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PostPosted: Mon Jan 28, 2019 2:54 pm 
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I believe flutes were plentiful in the USA in the 19th century. There were a number of American flute manufacturers and flutes were being imported from England. Thoreau played flute, we know. Also flutes are mobile, they sound good in ensembles (which is part of why they caught on in Ireland), and it seems likely that much of the music we play in Old Time sessions was at least occasionally played on flute. People basically picked up the instruments they had, and they had flutes, which sound very good in OT. A lot of people had the chops to play flutes cause they had played fife in the wars. OT music includes a variety of music, not just Appalachian.

This matters to me personally, because I've had people get irate with me for playing wooden flute in OT sessions (less so after they hear me play), yet I expect flute was often included in such ensembles. The lack of flutes in Appalachian music doesn't necessarily mean their absence in OT in general. If I had to guess why flute seems absent in Appalachian music in particular I would conjecture that the people couldn't afford flutes and also perhaps their sound solidified into a string band sound before they could get them.


Last edited by jim stone on Mon Jan 28, 2019 2:59 pm, edited 1 time in total.

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PostPosted: Mon Jan 28, 2019 2:57 pm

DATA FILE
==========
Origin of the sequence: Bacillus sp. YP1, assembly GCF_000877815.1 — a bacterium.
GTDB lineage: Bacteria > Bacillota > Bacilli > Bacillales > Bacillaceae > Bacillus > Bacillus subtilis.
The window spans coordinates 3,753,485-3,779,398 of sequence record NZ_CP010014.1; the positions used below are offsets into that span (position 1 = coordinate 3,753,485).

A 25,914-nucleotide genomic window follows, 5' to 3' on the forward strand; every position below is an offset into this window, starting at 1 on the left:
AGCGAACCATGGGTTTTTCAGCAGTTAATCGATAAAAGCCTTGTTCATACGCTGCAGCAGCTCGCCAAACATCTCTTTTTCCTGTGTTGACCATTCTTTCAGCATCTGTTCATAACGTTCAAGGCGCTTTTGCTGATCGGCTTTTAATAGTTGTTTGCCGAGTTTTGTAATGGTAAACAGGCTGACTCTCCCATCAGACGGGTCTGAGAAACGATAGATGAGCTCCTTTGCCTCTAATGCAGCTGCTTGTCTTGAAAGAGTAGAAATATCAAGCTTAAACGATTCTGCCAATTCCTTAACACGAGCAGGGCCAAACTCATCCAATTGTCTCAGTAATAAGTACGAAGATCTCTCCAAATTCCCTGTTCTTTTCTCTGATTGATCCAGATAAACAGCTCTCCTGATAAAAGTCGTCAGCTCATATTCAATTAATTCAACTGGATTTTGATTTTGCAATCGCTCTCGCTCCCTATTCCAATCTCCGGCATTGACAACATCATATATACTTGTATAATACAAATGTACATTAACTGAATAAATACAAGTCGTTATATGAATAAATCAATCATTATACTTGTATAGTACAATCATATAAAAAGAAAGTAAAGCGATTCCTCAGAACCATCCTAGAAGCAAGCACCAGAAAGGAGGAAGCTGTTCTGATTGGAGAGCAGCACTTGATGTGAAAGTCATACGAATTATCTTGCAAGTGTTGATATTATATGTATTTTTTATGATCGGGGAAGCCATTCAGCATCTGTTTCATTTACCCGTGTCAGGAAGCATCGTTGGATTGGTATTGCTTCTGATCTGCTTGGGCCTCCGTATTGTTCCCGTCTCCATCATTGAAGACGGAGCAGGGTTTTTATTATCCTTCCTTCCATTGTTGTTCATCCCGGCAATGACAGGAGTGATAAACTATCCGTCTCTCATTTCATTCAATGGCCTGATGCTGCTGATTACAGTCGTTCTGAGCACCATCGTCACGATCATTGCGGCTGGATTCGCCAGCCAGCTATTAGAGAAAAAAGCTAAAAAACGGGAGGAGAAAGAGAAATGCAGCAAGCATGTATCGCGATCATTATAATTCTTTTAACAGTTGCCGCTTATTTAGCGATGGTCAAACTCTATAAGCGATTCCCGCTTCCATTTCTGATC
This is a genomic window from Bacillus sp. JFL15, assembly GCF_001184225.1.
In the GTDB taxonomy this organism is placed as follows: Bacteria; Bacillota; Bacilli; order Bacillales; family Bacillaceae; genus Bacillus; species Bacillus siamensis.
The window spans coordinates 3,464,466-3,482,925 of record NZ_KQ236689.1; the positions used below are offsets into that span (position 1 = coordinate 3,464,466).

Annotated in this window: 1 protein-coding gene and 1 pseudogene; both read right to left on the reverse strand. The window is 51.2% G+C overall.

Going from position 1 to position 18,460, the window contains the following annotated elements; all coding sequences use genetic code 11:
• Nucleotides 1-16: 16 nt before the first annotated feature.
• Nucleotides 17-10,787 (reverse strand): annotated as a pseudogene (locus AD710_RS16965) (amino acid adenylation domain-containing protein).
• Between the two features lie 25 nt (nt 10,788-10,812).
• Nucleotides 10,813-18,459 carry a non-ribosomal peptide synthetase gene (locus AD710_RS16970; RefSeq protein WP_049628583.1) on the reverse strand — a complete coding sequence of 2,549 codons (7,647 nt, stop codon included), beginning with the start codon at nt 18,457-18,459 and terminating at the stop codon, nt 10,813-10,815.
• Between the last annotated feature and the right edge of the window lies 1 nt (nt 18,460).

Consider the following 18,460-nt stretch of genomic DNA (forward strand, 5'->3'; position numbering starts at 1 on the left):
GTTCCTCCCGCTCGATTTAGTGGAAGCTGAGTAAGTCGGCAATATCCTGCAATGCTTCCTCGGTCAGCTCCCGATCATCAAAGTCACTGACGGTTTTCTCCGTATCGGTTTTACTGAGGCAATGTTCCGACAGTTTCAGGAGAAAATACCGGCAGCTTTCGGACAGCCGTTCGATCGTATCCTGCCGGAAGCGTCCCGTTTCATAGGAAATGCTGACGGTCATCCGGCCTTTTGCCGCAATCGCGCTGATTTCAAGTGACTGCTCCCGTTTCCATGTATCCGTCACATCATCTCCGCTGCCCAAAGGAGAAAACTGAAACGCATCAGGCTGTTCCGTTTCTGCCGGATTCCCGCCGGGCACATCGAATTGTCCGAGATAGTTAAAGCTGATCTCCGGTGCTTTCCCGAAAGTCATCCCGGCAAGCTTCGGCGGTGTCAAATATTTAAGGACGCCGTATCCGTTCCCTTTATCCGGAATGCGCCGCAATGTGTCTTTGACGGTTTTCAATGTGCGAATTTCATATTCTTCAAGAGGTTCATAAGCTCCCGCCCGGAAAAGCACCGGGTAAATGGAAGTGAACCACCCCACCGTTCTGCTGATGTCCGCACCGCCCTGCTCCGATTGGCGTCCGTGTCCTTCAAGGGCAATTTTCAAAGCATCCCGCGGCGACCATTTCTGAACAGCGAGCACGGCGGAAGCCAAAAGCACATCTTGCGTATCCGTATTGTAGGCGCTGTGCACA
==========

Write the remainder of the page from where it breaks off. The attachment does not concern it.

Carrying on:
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And wooden fife's were used throughout the military up and down the east coast in the 1700s and 1800s so the wood out east theory doesn't hold water. I am with Casey, although I will add there were a lot of flutes played on the east coast that were wooden...I suspect they cost more than your average Appalachian musician could afford.

Eric


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PostPosted: Mon Jan 28, 2019 3:32 pm 
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PB+J wrote:
Casey's explanation makes sense, and is probably the right one, but guys coming from Ulster to the US in the late 19th/early 19th centuries would have surely carried a musical tradition with them, and a flute seems like an easier thing to carry across the Cumberland gap than a fiddle.

As I understand it (and I'm no expert), the big wave of mid to late 19th Century Irish immigrant population mostly ended up in the major cities in the USA, gathering together in Irish communities. That's how we get Chief Francis O'Neill and the Irish Music Club of Chicago, with as many flutes as fiddles, along with a great many Uilleann pipers. And similar societies and musicians in Boston and NYC.

The mountains of Appalachia were settled in a much earlier period, with British, Scottish, and Ulster Scots making up a large part of the immigrant population. By the time that "mountain" culture was established, they may not have been very accepting of recent (mid to late 19th Century) Irish immigrants. Or maybe it wasn't just culture clash, but that the Irish just had better economic opportunities in the more urban centers of the USA, and weren't especially drawn to the hard-scrabble, poor communities of Appalachia.


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PostPosted: Mon Jan 28, 2019 5:02 pm 
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Conical bore wrote:
The mountains of Appalachia were settled in a much earlier period, with British, Scottish, and Ulster Scots making up a large part of the immigrant population.